“It’s easier to get hold of a basic projecting system. The difficulty has always been finding space to do it. If you can crack that, the other things are fairly straightforward.”
Laura Brown, co-founder of Empty Spaces, identifies another factor behind DIY cinema’s meteoric rise, pointing out that being able to offer cheaper ticket prices makes cinema more accessible.
“One of the issues with the big chains has been price,” she says. “If it costs you a tenner for a film ticket and another £5 to £10 for snacks or a drink then it’s too expensive for many people.
“I grew up in a place where you have smaller local cinemas. You could have birthday parties where you went to see a film – imagine being able to afford to take 15 10-year-olds to see a film now! It’s about accessibility.”
“A festival to bring the community cinema movement together would be a good thing.”
With indie film events attracting a sizable, dedicated following in such a short space of time, a question springs to mind – where is the movement heading and what does the future hold for community cinema in Liverpool?
Chris Brown, the other half of Empty Spaces’ husband and wife co-founding duo, believes pop-up picture houses will continue to spring up around Liverpool and may even reach a level of prevalence which harks back to the golden era when there was a local cinema on every block.
“As long as there is an appetite for people to get together and do this there will be more and more,” he says. “With limited funds, a few people and a space you can set up a cinema now. Our slogan is ‘anywhere can be a cinema’.
“It’s also true that anybody can run one. People want to pick the films they want to see and go and see them with friends. There’s no reason why we can’t have a lot of cinemas dotted around the city centre right out to the suburbs.”
Sam, meanwhile, likens the craze to the local music scene and believes a Liverpool film festival dedicated to community cinema is needed to unify the movement.
“I think a festival to bring the community cinema movement together would be a good thing. My analogy is always the Liverpool music scene and gig ecology,” he explains.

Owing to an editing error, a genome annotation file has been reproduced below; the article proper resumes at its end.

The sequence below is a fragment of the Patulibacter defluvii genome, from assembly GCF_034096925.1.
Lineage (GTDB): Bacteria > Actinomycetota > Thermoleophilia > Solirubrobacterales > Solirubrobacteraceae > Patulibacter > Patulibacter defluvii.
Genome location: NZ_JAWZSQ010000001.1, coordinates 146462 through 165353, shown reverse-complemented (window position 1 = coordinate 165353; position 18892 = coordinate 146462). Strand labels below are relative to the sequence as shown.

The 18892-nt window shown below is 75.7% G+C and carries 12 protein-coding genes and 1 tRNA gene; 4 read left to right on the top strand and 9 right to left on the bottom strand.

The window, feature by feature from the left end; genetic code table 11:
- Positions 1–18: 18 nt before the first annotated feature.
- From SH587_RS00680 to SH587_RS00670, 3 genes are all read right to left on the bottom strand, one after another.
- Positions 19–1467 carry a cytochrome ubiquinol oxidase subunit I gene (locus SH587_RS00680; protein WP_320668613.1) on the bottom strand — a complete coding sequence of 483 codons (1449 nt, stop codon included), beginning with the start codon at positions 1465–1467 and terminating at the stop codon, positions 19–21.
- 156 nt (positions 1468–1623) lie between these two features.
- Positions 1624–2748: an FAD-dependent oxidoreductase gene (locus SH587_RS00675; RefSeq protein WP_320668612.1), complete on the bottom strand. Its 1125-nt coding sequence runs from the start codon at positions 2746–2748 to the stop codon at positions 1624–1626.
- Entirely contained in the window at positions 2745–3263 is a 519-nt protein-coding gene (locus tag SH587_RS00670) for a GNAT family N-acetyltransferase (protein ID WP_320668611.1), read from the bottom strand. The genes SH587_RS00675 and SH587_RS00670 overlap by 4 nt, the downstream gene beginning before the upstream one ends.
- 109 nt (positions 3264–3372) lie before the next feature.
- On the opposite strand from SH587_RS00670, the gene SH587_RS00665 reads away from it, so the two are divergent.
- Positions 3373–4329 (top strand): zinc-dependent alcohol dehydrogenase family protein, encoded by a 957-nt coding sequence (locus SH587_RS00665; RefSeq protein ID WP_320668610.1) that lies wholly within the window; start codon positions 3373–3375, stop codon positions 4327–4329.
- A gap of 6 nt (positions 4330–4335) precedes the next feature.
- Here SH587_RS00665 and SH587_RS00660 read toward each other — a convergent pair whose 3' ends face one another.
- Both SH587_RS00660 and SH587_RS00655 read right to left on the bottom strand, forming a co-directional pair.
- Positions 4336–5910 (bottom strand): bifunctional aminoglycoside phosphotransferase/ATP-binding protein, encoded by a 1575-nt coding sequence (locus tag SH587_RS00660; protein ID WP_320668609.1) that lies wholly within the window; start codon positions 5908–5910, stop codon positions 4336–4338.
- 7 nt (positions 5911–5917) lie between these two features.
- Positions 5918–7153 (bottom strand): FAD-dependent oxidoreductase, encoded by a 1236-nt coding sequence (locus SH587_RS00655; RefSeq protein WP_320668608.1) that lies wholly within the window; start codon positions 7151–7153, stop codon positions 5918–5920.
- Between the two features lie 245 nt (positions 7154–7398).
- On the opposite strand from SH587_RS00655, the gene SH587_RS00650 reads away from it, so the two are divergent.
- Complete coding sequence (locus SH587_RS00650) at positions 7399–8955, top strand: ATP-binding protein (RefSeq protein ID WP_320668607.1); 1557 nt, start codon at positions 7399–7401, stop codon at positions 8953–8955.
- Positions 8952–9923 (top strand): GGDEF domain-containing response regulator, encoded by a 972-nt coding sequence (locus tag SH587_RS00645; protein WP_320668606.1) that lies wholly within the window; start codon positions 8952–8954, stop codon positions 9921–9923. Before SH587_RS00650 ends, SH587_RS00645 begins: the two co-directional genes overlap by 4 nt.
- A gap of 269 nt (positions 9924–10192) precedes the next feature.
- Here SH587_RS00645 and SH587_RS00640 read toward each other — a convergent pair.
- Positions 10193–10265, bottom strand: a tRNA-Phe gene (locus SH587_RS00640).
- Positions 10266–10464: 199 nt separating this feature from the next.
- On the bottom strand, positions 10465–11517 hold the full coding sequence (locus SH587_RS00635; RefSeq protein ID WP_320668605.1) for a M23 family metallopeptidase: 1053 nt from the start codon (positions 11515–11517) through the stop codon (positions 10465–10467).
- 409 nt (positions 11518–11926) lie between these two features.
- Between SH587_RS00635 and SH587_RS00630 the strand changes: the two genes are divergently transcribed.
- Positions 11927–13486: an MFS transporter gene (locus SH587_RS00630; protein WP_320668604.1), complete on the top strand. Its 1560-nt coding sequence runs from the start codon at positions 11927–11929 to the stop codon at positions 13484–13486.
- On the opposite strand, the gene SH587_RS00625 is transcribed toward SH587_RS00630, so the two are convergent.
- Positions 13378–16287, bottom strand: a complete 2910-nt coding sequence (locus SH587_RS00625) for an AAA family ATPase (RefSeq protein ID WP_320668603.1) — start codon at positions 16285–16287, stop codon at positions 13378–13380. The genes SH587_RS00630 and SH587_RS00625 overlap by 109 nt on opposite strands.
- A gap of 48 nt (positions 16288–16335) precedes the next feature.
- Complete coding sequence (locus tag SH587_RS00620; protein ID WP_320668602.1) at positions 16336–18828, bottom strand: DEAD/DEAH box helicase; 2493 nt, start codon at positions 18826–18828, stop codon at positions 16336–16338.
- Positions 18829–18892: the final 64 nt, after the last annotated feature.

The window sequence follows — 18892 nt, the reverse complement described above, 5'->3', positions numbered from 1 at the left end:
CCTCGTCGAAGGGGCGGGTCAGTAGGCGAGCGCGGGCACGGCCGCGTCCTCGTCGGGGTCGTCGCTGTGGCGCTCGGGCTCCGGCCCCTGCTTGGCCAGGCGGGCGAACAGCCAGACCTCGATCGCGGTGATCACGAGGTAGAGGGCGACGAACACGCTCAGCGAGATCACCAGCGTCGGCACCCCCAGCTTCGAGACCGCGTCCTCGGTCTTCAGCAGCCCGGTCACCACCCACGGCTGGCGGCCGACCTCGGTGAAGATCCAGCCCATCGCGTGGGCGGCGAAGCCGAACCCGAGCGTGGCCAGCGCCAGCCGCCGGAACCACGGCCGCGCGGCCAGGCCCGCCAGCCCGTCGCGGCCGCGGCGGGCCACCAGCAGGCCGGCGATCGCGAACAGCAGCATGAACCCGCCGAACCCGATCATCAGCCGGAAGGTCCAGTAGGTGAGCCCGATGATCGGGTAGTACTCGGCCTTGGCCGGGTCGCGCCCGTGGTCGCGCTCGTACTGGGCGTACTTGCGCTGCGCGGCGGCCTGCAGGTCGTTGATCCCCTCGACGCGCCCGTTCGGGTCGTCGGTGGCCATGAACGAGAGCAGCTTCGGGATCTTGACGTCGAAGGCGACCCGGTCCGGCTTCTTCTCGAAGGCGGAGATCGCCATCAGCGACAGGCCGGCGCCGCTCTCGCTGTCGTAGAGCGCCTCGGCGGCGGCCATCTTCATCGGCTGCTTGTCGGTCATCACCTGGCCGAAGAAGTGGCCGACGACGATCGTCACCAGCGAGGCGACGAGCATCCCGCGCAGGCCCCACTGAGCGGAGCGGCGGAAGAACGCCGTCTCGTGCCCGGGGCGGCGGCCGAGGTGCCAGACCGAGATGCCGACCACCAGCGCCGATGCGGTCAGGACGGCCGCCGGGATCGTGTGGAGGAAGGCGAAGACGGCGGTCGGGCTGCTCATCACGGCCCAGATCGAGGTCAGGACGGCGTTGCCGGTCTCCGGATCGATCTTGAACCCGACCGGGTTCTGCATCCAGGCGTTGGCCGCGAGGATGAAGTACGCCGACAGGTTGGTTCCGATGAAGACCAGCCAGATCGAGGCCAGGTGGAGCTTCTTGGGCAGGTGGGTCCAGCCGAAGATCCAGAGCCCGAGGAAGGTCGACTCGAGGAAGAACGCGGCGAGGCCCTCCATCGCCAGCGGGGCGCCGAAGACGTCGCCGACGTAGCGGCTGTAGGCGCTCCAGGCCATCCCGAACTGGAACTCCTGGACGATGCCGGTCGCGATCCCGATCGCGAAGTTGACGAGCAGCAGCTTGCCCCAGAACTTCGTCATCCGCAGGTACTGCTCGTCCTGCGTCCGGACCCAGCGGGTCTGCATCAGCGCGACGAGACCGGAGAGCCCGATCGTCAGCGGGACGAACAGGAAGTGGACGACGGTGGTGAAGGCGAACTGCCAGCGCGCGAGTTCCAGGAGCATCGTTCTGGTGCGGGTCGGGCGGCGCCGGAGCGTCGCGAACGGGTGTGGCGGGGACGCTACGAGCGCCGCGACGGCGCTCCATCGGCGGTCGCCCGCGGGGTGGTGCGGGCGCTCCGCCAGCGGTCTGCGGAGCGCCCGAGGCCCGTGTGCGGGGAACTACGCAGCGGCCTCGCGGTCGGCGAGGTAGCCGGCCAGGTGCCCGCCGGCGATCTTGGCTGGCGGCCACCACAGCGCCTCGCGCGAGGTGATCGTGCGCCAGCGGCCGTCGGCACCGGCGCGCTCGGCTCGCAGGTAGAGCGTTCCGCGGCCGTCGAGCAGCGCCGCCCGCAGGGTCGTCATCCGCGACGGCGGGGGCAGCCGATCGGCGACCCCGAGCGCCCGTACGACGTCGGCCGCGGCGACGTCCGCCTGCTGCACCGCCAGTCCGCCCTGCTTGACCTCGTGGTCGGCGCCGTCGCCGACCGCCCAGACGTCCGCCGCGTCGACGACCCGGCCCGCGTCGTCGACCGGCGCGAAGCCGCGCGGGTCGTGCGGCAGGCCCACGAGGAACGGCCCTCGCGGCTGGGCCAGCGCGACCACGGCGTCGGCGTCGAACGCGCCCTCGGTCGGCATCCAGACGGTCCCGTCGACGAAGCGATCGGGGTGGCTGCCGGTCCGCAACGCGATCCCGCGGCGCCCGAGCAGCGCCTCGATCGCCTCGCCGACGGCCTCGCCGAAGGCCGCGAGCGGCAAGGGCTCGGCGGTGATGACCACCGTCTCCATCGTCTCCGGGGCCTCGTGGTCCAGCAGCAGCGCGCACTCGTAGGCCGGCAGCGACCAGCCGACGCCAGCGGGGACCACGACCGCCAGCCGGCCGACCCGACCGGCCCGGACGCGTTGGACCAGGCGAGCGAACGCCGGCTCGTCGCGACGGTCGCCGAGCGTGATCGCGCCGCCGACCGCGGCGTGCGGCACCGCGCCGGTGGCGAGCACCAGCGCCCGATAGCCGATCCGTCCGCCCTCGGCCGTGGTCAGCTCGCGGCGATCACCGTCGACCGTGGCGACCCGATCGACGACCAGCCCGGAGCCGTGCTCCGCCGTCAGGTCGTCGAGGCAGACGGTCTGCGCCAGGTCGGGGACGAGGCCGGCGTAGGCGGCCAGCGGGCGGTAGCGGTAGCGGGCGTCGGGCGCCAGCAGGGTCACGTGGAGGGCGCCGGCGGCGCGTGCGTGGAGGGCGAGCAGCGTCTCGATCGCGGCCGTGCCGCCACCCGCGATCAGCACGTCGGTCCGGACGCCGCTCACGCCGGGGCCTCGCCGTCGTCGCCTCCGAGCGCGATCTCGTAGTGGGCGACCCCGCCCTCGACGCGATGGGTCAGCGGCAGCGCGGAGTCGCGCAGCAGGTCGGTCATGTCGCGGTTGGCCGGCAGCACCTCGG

“Unsigned bands have plenty of places to play here and what I’d like to see in the city is more of these pop-up cinema events and a festival where they all come together, in the same way bands do at Sound City and Liverpool Music Week.”
Liverpool’s indie cinema scene is but a small cog in a much bigger machine as similar movements are taking place across the world. Indeed, Sam was inspired to set up Small Cinema after a visit to Berlin where events are held at a network of small independent arts spaces called ‘Indie Kinos’.
Small Cinema was invited to represent Liverpool at the prestigious Berlin International Film Festival this year in a discussion about the emergence of local, socially-minded cinemas across the world.
Now that the movement has gone global Sam believes Small Cinema’s legacy and the city’s thriving scene, combined with the popularity of similar projects internationally, could have a far-reaching impact on the film industry.
“I think ultimately it could affect how film distribution changes,” he says. “It will have to be broader in terms of how it accesses audiences – we are already seeing this with Netflix – and the Small Cinema and similar projects around the world fit really well into the discussion around innovative cinema exhibition. I’m very proud of that.”